Now, Max is back as part of our Beginner to Blogger interview series. Each interview features personal finance bloggers who share how they started their personal finance journey, what financial obstacles they’ve overcome, and how they’re still progressing on their journey toward financial independence.
My name is Max and I started the blog Tried and True Mom Jobs in February 2018. Tried and True Mom Jobs is a personal finance blog about ways to make money, save, and invest.
I am a wife and mother of two and was inspired to start blogging when I became pregnant with my second child as a way to bring in an extra income. My background is in Marketing, and I recently quit my corporate job as a Marketing Communications Manager to blog full-time.
What prompted you to start focusing on your personal finances?
As the baby of the family, I grew up watching my siblings and have always learned from their mistakes. They did not make the best financial decisions and I learned at an early age the importance of saving and making money.
What was the greatest financial obstacle you faced or mistake you made during the “early days” of your personal finances? How did you improve the situation
The greatest financial obstacle I faced was trying to figure out how to pay for college.
My parents were not in a situation where they could really help financially and I did not want to take out too many student loans.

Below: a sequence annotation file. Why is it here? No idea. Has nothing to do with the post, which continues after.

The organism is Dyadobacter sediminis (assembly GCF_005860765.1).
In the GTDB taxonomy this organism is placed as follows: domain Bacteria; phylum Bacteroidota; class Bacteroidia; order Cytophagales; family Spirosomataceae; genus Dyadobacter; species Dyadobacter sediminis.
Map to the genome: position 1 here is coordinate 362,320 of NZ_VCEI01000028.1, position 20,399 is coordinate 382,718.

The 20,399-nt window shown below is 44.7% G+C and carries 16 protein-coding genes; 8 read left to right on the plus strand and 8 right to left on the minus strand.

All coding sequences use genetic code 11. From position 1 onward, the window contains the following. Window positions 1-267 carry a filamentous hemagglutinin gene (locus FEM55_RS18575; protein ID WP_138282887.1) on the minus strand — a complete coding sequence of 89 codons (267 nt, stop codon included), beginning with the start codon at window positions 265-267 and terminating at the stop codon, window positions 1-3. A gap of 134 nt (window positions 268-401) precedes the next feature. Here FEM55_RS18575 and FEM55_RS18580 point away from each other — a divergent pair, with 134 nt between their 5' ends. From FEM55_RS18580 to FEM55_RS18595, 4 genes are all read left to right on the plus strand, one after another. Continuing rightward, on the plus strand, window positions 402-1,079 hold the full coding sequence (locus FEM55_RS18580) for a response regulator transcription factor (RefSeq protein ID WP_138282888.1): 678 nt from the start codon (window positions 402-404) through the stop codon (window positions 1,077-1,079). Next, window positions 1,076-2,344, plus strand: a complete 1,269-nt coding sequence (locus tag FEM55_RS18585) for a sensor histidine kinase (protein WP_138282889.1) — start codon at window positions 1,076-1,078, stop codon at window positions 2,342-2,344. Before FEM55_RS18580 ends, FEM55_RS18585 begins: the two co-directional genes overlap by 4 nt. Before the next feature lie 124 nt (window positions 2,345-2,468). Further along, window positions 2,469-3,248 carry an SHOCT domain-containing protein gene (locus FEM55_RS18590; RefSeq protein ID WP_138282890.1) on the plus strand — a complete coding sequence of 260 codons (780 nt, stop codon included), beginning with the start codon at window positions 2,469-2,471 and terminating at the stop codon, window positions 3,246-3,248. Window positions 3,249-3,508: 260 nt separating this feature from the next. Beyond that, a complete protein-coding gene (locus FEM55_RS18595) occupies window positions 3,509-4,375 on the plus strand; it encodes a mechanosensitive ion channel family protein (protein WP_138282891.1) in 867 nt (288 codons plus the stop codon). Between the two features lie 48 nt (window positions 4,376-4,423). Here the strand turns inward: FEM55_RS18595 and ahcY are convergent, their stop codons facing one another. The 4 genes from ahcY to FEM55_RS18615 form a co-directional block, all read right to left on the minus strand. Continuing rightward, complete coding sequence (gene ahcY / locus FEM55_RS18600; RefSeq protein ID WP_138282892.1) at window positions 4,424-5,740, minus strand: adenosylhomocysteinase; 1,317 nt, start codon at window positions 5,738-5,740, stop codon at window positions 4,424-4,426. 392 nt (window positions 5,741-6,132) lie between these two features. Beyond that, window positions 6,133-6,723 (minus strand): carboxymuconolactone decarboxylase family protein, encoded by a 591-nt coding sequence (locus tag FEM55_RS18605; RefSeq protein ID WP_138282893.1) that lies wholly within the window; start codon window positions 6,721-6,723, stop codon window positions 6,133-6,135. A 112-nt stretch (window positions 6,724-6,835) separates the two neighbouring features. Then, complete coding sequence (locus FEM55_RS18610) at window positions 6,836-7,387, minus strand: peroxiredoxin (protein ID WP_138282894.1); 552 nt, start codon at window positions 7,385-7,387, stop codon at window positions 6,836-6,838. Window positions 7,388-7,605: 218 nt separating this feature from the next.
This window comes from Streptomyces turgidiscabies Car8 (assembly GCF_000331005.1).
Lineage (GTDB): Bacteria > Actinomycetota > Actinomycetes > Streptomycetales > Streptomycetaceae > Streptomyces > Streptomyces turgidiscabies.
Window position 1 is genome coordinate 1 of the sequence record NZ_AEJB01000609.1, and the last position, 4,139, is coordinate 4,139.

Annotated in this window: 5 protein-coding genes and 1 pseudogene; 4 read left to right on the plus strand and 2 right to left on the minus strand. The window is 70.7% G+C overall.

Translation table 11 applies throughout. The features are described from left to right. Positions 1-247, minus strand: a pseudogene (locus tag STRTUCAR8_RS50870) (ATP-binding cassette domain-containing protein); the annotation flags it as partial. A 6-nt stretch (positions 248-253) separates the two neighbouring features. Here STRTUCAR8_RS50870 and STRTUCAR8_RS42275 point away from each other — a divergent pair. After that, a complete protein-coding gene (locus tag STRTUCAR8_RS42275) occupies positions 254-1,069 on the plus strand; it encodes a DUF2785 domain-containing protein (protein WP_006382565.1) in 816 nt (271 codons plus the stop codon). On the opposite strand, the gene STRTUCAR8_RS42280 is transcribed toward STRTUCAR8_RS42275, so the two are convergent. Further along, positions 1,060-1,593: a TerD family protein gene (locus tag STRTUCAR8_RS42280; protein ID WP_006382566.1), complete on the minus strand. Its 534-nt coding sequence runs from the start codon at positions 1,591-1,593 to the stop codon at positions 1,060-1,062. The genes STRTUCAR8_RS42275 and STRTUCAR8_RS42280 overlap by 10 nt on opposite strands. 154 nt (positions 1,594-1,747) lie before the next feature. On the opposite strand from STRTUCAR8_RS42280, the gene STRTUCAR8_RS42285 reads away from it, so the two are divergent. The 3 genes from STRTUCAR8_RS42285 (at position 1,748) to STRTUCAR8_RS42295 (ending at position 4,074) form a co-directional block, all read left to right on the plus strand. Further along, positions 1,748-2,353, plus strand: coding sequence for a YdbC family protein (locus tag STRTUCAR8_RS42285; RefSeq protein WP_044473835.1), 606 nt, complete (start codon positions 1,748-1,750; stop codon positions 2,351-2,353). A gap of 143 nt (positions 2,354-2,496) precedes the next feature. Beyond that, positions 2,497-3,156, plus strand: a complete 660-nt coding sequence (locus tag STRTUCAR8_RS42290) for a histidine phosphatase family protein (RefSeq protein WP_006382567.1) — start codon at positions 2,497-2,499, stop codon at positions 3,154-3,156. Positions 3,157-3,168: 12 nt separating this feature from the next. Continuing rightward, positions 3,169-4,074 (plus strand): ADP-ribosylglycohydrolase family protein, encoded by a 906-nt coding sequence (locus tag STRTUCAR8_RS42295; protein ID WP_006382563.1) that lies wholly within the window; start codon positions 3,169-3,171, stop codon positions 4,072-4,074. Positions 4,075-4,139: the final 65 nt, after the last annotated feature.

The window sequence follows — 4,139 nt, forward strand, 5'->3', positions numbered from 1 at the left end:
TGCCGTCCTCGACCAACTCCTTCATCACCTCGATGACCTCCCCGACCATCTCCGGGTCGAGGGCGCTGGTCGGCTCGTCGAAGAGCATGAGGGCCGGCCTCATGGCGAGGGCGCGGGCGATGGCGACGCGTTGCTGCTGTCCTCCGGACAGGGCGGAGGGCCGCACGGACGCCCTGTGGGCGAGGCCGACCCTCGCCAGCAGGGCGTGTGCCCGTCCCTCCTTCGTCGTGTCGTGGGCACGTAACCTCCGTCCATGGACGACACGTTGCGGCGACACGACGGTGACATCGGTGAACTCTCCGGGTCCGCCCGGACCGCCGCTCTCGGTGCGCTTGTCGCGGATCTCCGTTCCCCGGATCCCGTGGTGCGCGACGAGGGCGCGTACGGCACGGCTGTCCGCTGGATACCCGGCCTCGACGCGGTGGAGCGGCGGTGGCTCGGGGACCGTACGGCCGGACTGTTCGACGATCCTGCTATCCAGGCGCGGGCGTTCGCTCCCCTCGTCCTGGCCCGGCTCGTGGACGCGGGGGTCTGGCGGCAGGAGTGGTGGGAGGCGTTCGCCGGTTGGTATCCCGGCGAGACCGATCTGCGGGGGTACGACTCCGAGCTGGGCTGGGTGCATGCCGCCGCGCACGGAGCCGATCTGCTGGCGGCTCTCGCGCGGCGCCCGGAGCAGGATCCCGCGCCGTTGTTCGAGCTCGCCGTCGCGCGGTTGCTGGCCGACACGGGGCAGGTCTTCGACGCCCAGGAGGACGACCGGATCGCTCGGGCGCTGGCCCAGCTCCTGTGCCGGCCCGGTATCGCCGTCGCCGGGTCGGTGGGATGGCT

This inspired me to take advantage of scholarships… After all, it is free money.
After attending a scholarship seminar, the speaker said the main reason students don’t get scholarships is because they are lazy. Many scholarships require writing essays and are time-consuming, so kids just don’t do them.
I used this as motivation and applied for any and EVERY scholarship I qualified for and received over $40,000 in scholarships. I still had to take out some student loans but it would have been a lot worse had I not applied myself.
What is one area of personal finance that you still struggle with?
I struggle with budgeting for food. If I could get my grocery bill lower each week and not impulse shop, that would save me a lot of money.
What does financial independence mean to you?
Financial independence means freedom to do what I want when I want.
Since making your personal finances a priority, how has your quality of life changed (happiness, relationships, career, hobbies)? What’s improved that you may not have expected, or what unexpected challenges may have surprised you?
Making my personal finances a priority has made a huge impact on my quality of life.
When I quit my job to stay home with the kids and blog full-time, I had the confidence to make this big move because we saved for this.
If something unexpected happens like our car breaks down, or the furnace goes out we don’t have to worry because we have a savings and an emergency fund.
If we did not make our personal finances a priority early in our marriage we would not be able to do the things we can do today. I know it has helped our marriage, we are both on the same page for living a frugal lifestyle.